The initial business incorporation in 1919 was called Café Paulista after a café in Buenos Aires that Kermit had frequented years before. The corporation launched the first coffee house, then located at 108 West 44th Street, calling it The Brazilian Coffee House as inscribed above the door in this 1919 photo.

The coffee house got a fair amount of press due to the Roosevelt connection, but the family did not involve themselves in running it, nor were they known to frequent it. However, in one instance President Roosevelt’s widow did visit the 44th street location. A widely publicized news story in 1923 told of how she had saved two oil paintings of her late husband when a minor fire broke out in the kitchen.

What was truly unusual about the coffee house was not so much its owners or its decor, but how serious it was about coffee. The manager, Brazilian Alfredo Salazar [shown above], declared it was not a restaurant. Although it served light food including empenadas, he insisted the focus was on serving “real” coffee. He declared that Americans, New Yorkers included, did not know how to roast, grind, brew, or for that matter, drink coffee. Coffee that was boiled or percolated and left to sit around for over 30 minutes was equivalent to “tannic acid soup” in his estimation. He advised drinking it black, but allowed that the coffee house would provide cream, milk, and sugar since it was not a “propaganda establishment.”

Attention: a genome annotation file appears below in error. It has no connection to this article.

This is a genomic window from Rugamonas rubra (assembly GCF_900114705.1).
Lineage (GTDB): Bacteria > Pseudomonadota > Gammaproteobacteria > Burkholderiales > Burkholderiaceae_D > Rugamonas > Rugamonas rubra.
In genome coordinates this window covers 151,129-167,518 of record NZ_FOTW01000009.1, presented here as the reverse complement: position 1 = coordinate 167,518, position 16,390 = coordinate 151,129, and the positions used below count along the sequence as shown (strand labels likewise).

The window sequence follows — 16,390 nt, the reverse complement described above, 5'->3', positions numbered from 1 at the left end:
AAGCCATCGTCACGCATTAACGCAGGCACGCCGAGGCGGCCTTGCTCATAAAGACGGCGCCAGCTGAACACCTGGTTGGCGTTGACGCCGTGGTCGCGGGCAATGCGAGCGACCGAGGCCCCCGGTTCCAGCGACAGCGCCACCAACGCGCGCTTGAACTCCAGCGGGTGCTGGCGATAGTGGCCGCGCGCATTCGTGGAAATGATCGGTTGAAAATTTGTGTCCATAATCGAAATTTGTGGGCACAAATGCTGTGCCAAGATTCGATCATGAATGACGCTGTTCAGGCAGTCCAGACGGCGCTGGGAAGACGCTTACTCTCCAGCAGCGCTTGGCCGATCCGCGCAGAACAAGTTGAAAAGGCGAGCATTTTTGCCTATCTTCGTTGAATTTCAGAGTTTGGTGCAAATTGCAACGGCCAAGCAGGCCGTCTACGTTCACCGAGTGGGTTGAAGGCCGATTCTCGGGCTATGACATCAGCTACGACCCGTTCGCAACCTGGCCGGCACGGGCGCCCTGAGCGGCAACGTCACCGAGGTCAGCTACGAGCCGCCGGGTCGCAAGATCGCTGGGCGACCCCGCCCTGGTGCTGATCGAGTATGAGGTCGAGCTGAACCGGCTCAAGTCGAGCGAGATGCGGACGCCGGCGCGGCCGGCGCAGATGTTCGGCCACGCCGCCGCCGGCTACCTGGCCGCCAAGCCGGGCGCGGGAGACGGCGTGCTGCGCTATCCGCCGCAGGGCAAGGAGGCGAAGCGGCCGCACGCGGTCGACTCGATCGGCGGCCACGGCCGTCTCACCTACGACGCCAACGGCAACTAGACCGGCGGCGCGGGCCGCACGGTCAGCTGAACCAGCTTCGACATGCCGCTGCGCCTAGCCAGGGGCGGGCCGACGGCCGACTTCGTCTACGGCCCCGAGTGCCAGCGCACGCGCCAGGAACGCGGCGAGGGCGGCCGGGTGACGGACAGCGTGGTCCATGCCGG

The coffee house roasted coffee beans on the site and everyone commented on the wonderful aroma this produced.

Shortly after opening, the 44th Street coffee house moved to larger quarters nearby at #112. It was popular from the start, particularly with Brazilians, American business men – and business women — as well as surrounding theater-district performers.

Another characteristic of the coffee house that was appreciated was that patrons could linger as long as they liked, even if they ordered very little. Imprinted stationery was provided along with some reading materials – including an abridged version of the U.S. Constitution — and the place soon extended its hours to 1 a.m.

In February of 1921 the name was changed to Double R Coffee House due to a conflict with another business claiming that name and also because a cousin named Robinson was the corporation’s new president. In May a second coffee house on Lexington was opened with an exhibit of paintings by members of the Art Students League curated by realist painter John Sloan. Because of the art connection, it seems as though this coffee house had a more bohemian aspect. In a letter to Chicago poet and editor of Poetry Magazine Harriet Monroe, poet Wallace Stevens wrote that he had visited the new coffee house in August and “had a dash of maté.”